If you are a fellow blogger and would be interested in providing guest posts, please email me at thatswhatshesreading@gmail.com with a date and topic and I will be in touch.  

I can't wait to share pictures and lots of reviews when I return since I tend to get a lot more reading done when nursing!

As always, thank you for your support and readership!

Thursday, July 20, 2017

BOOK REVIEW: The Breakdown by B.A. Paris (Thriller)

Greetings Friends!

Today, I have a review of B.A. Paris's The Breakdown, her highly anticipated follow-up to last summer's hit Behind Closed Doors, which I also reviewed and you can read here.

The Breakdown

I received this book for free from NetGalley in exchange for thoughtful and honest review.  All thoughts and opinions are my own.


Genre:  Thriller, Mystery
Release Date:  July 18, 2017


If you can’t trust yourself, who can you trust?

Cass is having a hard time since the night she saw the car in the woods, on the winding rural road, in the middle of a downpour, with the woman sitting inside―the woman who was killed. She’s been trying to put the crime out of her mind; what could she have done, really? It’s a dangerous road to be on in the middle of a storm. Her husband would be furious if he knew she’d broken her promise not to take that shortcut home. And she probably would only have been hurt herself if she’d stopped.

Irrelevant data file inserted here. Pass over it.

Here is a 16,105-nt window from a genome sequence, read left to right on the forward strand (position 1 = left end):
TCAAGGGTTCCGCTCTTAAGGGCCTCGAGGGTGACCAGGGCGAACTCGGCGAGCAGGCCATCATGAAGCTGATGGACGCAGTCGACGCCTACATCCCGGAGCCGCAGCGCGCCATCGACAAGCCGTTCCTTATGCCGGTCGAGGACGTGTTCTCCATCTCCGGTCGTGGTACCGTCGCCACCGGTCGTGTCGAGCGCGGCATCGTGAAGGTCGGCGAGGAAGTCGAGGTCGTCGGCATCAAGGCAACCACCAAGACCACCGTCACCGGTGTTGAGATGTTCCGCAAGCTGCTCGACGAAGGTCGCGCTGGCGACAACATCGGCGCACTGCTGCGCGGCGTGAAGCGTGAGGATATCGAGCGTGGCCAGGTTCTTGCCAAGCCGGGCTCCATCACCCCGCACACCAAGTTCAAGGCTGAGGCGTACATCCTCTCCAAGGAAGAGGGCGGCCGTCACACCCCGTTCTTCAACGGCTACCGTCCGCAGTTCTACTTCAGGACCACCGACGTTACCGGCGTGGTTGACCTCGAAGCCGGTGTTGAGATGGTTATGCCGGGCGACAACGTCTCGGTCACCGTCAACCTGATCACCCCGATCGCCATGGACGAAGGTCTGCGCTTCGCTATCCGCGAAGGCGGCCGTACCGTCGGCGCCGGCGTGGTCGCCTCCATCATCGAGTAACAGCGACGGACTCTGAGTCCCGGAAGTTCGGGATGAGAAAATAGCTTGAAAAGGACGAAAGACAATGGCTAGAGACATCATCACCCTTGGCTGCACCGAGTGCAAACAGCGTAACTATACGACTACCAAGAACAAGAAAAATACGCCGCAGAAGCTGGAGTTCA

But since then, she’s been forgetting every little thing: where she left the car, if she took her pills, the alarm code, why she ordered a pram when she doesn’t have a baby.

The only thing she can’t forget is that woman, the woman she might have saved, and the terrible nagging guilt.

Or the silent calls she’s receiving, or the feeling that someone’s watching her.

About the Author:

B.A. Paris

B.A. Paris grew up in England, but has spent most of her adult life in France. She has worked both in finance and as a teacher and has five daughters. Behind Closed Doors was her first novel.

You can connect with her on:

Facebook  |  Twitter  |  Instagram  


So last year, I read and reviewed Behind Closed Doors and was really impressed with the potential of the author's writing and couldn't wait to read what she wrote next.  I was super excited to get my hands on an early copy from NetGalley months ago and can now finally talk about it!